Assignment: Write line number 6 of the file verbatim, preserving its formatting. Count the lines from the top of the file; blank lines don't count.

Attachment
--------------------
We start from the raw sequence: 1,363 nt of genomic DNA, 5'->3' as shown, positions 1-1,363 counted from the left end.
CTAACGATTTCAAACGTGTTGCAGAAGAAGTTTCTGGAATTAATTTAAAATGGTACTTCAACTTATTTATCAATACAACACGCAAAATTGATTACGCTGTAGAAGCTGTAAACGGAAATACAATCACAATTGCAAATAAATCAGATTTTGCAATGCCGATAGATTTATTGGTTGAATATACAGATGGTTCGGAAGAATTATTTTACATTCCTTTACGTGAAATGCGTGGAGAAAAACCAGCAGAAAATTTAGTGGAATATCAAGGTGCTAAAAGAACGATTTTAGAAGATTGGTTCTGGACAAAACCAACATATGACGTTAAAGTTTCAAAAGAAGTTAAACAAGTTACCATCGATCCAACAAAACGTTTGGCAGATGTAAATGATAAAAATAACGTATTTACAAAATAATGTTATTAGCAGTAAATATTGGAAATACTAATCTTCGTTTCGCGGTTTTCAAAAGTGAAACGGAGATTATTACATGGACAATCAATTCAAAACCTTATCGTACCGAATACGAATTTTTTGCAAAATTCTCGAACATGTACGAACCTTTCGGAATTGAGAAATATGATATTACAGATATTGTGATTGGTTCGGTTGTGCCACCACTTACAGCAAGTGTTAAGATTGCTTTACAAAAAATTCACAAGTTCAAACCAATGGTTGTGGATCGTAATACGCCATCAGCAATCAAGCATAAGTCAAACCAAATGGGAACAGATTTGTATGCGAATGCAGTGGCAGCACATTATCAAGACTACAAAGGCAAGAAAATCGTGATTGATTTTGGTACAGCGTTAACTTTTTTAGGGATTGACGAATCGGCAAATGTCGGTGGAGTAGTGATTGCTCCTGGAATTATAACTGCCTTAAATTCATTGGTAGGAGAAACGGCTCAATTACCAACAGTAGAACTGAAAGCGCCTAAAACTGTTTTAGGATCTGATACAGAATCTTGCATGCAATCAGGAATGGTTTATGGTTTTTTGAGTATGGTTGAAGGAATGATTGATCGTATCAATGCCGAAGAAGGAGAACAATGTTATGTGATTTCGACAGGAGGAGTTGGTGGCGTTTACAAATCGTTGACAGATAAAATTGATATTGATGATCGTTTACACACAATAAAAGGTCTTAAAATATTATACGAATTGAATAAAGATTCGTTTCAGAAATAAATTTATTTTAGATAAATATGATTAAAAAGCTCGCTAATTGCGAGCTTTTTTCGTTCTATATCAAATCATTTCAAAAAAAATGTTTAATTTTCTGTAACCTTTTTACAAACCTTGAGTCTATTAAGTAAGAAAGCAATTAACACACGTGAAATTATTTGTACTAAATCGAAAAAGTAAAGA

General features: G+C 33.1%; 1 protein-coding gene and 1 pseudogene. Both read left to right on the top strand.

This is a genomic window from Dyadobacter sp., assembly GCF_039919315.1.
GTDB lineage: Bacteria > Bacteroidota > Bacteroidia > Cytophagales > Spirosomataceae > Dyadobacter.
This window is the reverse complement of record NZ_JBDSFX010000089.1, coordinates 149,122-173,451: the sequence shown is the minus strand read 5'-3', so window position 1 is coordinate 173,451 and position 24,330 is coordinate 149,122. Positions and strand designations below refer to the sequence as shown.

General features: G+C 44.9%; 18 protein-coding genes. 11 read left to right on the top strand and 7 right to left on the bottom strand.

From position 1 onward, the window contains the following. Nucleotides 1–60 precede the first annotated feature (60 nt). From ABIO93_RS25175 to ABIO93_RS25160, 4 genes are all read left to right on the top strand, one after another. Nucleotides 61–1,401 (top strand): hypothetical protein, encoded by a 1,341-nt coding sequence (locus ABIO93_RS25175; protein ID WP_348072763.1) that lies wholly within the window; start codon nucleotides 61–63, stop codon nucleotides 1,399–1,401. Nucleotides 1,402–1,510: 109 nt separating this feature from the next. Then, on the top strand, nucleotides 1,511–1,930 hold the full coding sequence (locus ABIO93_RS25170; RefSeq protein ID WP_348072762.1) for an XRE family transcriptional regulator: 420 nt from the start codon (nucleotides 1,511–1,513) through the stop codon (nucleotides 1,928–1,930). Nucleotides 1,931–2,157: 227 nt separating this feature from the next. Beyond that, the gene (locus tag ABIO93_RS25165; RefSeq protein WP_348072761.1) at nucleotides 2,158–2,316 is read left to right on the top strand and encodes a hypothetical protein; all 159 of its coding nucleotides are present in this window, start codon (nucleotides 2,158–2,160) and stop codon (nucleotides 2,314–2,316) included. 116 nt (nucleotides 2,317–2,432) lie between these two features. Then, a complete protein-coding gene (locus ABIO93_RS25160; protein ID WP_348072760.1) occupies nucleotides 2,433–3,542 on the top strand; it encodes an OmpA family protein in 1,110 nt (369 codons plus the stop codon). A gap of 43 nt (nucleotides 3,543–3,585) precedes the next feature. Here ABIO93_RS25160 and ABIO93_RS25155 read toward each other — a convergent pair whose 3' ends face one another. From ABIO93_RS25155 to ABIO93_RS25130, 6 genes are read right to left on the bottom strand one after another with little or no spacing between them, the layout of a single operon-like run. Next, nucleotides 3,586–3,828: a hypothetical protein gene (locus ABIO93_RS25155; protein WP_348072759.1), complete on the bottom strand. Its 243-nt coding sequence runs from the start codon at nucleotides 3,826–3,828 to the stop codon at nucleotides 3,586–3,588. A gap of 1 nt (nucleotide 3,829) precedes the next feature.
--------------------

This window is the reverse complement of record NZ_JBDSFX010000089.1, coordinates 149,122-173,451: the sequence shown is the minus strand read 5'-3', so window position 1 is coordinate 173,451 and position 24,330 is coordinate 149,122. Positions and strand designations below refer to the sequence as shown.